Quebec demands emergency measures against 'scourge' of child lurers

A unanimous motion passed last week asks Ottawa to invoke the notwithstanding clause to re-establish mandatory minimums

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Amid a spike in Canadian child sex offences, Quebec’s National Assembly is demanding that the federal government employ emergency measures in a bid to “protect our children” against a rising “scourge” of child luring.

In a unanimous motion last week, Quebec’s parliament demanded that Ottawa invoke the “notwithstanding clause” in order to override the Supreme Court and toughen prison terms against those convicted of child luring.

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The Quebec National Assembly “formally demands that the federal Parliament utilize the clause of parliamentary supremacy to re-establish minimum sentences in cases of child luring,” reads the French-language motion.

The motion cites the “devastating consequences” of sex crimes on children, and also cites data from the Canadian Centre for Child Protection showing that reports of online child luring have risen 815 per cent between 2018 and 2022.

The motion was a reaction to a Nov. 3 Supreme Court of Canada decision that struck down mandatory minimum sentences for child luring — a crime involving the use of a “computer system” to communicate with a minor for the purposes of committing a sex offence.

The minimum sentence in question was a 12-month prison term, but in a six-to-one decision earlier this month the Supreme Court ruled that this represented “cruel and unusual punishment” and was thus unconstitutional.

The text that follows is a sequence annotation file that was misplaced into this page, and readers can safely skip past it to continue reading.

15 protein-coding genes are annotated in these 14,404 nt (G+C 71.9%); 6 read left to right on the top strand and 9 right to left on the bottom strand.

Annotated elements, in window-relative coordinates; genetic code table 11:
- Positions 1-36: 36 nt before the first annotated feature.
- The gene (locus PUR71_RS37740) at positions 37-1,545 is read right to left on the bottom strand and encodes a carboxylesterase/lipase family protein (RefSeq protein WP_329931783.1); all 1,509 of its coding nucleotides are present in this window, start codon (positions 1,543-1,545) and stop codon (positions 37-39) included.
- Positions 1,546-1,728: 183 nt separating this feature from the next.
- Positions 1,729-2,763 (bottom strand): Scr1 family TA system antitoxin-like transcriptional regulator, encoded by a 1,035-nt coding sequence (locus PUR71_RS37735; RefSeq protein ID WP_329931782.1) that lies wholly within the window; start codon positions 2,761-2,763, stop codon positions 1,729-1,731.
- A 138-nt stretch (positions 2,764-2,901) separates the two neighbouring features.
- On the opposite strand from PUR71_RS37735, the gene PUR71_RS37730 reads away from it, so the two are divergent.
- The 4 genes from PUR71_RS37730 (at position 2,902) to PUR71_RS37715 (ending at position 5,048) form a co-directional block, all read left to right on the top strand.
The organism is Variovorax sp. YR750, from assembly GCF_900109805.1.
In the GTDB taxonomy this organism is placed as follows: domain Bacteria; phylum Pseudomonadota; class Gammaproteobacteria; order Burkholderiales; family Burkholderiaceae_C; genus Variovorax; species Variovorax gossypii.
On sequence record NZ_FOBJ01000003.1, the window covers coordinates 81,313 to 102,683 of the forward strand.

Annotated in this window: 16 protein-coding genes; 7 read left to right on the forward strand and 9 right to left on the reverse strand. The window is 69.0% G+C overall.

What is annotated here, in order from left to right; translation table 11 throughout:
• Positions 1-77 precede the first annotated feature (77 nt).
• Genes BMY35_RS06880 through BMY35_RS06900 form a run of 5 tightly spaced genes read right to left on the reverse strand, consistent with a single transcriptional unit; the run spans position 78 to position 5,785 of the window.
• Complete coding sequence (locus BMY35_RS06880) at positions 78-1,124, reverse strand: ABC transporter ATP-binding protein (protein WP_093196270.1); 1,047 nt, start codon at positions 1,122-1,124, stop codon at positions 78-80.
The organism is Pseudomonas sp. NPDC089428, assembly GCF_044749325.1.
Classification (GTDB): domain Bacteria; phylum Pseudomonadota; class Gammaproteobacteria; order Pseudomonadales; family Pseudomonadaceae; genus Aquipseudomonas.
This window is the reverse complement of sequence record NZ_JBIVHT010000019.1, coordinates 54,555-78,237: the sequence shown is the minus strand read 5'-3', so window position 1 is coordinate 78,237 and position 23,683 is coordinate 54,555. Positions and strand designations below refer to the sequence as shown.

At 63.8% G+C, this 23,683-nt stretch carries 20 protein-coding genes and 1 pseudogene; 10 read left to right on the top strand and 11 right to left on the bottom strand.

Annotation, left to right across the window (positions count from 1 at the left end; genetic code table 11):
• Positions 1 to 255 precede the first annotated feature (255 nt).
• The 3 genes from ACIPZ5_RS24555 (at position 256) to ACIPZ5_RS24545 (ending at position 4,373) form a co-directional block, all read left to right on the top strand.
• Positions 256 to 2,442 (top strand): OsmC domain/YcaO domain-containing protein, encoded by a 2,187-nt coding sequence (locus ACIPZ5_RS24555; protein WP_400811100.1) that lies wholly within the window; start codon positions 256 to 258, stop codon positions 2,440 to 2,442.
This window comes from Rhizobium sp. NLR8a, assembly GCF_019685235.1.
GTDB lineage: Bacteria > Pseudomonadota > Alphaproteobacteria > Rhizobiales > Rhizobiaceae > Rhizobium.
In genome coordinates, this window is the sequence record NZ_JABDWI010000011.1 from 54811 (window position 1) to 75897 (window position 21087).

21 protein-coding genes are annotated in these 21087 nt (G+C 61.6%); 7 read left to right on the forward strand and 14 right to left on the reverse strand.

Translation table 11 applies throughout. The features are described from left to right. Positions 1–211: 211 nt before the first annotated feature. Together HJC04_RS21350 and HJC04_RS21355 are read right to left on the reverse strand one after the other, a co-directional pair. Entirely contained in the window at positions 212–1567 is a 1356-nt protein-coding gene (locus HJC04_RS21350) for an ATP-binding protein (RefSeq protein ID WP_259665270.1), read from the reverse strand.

“As sex crimes against children multiply, the Supreme Court is striking down minimum sentences. The federal government must rectify this and do everything possible to protect our children against this scourge,” wrote Quebec Justice Minister Simon Jolin-Barrette in a French-language social media post accompanying the motion.

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The motion accused the decision of “breaking the confidence” of the victims of crime in the administration of justice.

The spur for the Nov. 3 decision was a case out of Quebec in which 22-year-old Maxime Marchand used Facebook to make contact with a 13-year-old child living in foster care whom he would lure into “illegal sexual intercourse” on four occasions.

But the decision didn’t so much concern itself with the facts of the Marchand case as with two hypothetical scenarios in which a made-up offender committed a far less egregious crime (such as an 18-year-old requesting a nude photo from his 17-year-old girlfriend) and got slapped with the minimum sentence anyway.

“The mandatory minimum penalties … are therefore grossly disproportionate to the fit sentences for the (hypothetical) offenders and hence unconstitutional,” it read.

The decision was only the latest example of the Supreme Court ruling that it was unconstitutional to impose a minimum sentence on a serious criminal offence.

Most notably, the court also cited “cruel and unusual punishment” in a May 2022 decision that freed mass shooter Alexandre Bissonnette from a rare 125-year prison sentence.